Queen’s House, Royal Museums Greenwich, London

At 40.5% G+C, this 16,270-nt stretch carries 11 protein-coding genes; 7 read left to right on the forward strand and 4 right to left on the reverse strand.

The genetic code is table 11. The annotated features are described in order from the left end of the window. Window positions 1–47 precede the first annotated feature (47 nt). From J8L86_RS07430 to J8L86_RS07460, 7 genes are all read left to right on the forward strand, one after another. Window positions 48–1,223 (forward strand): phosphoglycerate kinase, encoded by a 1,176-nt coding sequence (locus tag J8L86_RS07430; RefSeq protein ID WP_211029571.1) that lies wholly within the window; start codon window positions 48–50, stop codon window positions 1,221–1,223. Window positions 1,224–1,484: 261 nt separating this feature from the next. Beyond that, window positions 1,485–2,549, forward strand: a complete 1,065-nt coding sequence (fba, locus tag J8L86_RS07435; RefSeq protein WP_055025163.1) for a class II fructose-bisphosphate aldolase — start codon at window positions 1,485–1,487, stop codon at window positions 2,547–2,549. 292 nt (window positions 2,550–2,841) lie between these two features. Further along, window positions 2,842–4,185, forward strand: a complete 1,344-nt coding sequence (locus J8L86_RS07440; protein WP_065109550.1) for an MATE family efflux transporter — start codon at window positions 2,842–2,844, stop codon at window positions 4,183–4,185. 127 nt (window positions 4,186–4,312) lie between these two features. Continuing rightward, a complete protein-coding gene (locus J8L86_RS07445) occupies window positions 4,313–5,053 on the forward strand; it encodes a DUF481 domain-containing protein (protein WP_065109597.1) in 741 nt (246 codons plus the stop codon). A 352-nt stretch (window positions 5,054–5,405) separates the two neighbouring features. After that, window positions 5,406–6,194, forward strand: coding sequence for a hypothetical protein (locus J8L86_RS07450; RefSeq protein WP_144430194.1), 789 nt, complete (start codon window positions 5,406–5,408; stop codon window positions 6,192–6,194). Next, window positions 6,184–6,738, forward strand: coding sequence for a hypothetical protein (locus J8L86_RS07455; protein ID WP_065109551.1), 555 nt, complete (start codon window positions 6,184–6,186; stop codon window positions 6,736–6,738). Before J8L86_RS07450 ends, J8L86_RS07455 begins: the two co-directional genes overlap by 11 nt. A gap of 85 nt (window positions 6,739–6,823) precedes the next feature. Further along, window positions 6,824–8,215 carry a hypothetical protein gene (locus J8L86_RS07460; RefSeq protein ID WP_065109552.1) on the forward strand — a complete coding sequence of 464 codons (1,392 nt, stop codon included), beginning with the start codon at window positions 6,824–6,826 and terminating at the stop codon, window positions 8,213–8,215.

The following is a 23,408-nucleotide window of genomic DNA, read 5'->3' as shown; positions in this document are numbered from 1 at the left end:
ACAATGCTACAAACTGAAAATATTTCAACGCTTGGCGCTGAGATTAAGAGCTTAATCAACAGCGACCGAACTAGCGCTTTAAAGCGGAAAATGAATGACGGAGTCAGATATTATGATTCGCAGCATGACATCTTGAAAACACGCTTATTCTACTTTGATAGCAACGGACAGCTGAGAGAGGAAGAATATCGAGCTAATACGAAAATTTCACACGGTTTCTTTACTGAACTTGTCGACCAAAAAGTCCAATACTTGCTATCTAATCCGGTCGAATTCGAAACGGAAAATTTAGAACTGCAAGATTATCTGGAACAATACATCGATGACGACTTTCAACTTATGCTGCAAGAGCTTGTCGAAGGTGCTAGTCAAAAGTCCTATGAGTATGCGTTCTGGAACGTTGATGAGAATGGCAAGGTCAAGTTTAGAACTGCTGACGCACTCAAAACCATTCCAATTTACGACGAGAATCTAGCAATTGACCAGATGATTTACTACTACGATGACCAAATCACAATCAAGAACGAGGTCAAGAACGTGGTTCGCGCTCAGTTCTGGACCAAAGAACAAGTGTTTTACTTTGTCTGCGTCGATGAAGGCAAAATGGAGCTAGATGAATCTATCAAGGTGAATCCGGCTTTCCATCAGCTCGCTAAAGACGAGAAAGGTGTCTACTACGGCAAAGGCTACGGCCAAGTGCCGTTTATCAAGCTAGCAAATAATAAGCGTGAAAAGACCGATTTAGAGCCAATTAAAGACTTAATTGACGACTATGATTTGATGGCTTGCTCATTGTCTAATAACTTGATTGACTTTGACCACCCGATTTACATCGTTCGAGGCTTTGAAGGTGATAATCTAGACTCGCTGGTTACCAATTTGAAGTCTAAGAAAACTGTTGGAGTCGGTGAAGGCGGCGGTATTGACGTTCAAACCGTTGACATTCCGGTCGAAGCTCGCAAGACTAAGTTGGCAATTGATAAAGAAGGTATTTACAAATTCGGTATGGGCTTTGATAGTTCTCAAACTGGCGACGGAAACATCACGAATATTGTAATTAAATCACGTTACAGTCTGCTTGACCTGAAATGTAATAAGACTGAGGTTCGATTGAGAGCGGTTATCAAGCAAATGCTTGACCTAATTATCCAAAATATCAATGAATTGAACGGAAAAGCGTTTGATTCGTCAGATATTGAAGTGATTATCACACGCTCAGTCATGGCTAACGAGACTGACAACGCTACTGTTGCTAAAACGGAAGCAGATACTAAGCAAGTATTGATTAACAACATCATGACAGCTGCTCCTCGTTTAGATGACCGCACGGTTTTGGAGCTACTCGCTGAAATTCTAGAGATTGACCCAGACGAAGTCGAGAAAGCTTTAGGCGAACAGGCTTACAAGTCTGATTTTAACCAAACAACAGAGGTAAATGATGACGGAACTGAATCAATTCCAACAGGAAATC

Rolling waves and the mythological creatures that live beneath them were important motifs to both William and Evelyn De Morgan. William De Morgan had sketched imagined galleons from a young age and these were adapted for his ceramic designs in later life. His impossible seas, bountiful with fish and mermen, which could be coiled and twisted to fill the circular forms of his ceramics, made for lively and exciting designs. He won major commissions for the interiors of luxury yachts, for the Tzar of Russia and for the Peninsula and Orient (P&O) company, showing his ability to create imaginative seascapes for wealthy travellers. Evelyn De Morgan used the Symbolist qualities of the sea to represent the transient state between life and death. Her wonderful picture The Sea Maidens (1885-6) is perfectly at home at Greenwich, a centre of historic maritime excellence, where the mermaid traditionally acted as a warning to sailors. This display of De Morgan artworks, in the Queen’s House’s 19th century gallery allows for the De Morgan’s sea-inspired artwork to be considered alongside their contemporaries.
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